This story is part of AIN's continuing coverage of the impact of the coronavirus on aviation.
Gulfstream Aerospace is not only keeping its business jet production lines, green aircraft completions, product support operations, and G700 flight-test campaign ongoing during the Covid-19 crisis, but it is also helping in the fight against the virus. The Savannah, Georgia-based aircraft manufacturer has donated personal protection equipment to hospitals in New York, made monetary donations to organizations that help those in need, and is now using its 3D printers to make medical equipment.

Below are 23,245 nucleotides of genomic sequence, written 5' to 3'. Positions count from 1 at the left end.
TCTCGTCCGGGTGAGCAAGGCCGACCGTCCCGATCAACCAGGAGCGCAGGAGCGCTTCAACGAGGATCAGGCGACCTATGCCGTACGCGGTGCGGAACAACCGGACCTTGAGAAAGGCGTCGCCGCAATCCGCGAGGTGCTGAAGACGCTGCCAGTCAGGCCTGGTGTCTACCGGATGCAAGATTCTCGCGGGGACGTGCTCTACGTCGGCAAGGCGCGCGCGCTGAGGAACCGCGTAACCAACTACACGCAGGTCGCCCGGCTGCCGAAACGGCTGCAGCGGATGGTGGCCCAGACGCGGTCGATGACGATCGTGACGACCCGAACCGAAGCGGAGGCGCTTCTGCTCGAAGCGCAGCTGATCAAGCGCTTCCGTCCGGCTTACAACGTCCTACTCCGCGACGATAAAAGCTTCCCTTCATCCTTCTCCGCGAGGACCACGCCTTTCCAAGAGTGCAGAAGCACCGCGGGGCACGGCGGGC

“To help address the shortage of medical supplies, we have already donated 3,500 N95 masks and more than 3,100 protection suits to U.S. hospitals and public health organizations,” it said. “We have also provided more than $60,000 to Savannah-based organizations working to assist those in need. To support other Gulfstream communities, donations are also being made in Dallas; Long Beach, California; and Appleton, Wisconsin.”
Meanwhile, Gulfstream—in partnership with two of its General Dynamics sister companies—is using its 3D printers to produce adapters for a Canadian clinic trial examining if CPAP/BiPAP machines can be converted to usable ventilators. The company is also using its 3D labs to print tension-release bands for surgical masks and is working with its General Dynamics sister companies to pursue Food and Drug Administration registration/approval of 3D-printed nasal test swabs.